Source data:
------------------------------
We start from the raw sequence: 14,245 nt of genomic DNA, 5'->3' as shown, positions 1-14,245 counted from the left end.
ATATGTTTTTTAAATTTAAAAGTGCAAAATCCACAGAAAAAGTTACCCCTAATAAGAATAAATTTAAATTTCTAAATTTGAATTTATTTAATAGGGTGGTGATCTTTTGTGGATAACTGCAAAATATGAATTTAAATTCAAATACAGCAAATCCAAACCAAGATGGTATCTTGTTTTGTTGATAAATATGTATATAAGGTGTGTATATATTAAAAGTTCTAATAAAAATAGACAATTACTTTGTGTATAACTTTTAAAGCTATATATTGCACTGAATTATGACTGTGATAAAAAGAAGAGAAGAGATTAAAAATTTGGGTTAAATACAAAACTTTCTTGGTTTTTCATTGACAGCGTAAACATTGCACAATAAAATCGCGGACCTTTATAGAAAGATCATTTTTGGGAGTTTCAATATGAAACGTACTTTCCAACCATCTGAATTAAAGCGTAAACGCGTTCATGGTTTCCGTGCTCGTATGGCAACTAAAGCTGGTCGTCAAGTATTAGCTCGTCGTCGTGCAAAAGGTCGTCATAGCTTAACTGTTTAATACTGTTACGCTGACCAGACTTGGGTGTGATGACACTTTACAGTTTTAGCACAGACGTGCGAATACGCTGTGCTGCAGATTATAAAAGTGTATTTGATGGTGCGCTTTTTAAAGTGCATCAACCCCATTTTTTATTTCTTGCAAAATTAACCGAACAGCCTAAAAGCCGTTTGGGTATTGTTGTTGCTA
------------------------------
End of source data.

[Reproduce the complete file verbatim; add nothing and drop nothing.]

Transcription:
We start from the raw sequence: 14,245 nt of genomic DNA, 5'->3' as shown, positions 1-14,245 counted from the left end.
ATATGTTTTTTAAATTTAAAAGTGCAAAATCCACAGAAAAAGTTACCCCTAATAAGAATAAATTTAAATTTCTAAATTTGAATTTATTTAATAGGGTGGTGATCTTTTGTGGATAACTGCAAAATATGAATTTAAATTCAAATACAGCAAATCCAAACCAAGATGGTATCTTGTTTTGTTGATAAATATGTATATAAGGTGTGTATATATTAAAAGTTCTAATAAAAATAGACAATTACTTTGTGTATAACTTTTAAAGCTATATATTGCACTGAATTATGACTGTGATAAAAAGAAGAGAAGAGATTAAAAATTTGGGTTAAATACAAAACTTTCTTGGTTTTTCATTGACAGCGTAAACATTGCACAATAAAATCGCGGACCTTTATAGAAAGATCATTTTTGGGAGTTTCAATATGAAACGTACTTTCCAACCATCTGAATTAAAGCGTAAACGCGTTCATGGTTTCCGTGCTCGTATGGCAACTAAAGCTGGTCGTCAAGTATTAGCTCGTCGTCGTGCAAAAGGTCGTCATAGCTTAACTGTTTAATACTGTTACGCTGACCAGACTTGGGTGTGATGACACTTTACAGTTTTAGCACAGACGTGCGAATACGCTGTGCTGCAGATTATAAAAGTGTATTTGATGGTGCGCTTTTTAAAGTGCATCAACCCCATTTTTTATTTCTTGCAAAATTAACCGAACAGCCTAAAAGCCGTTTGGGTATTGTTGTTGCTA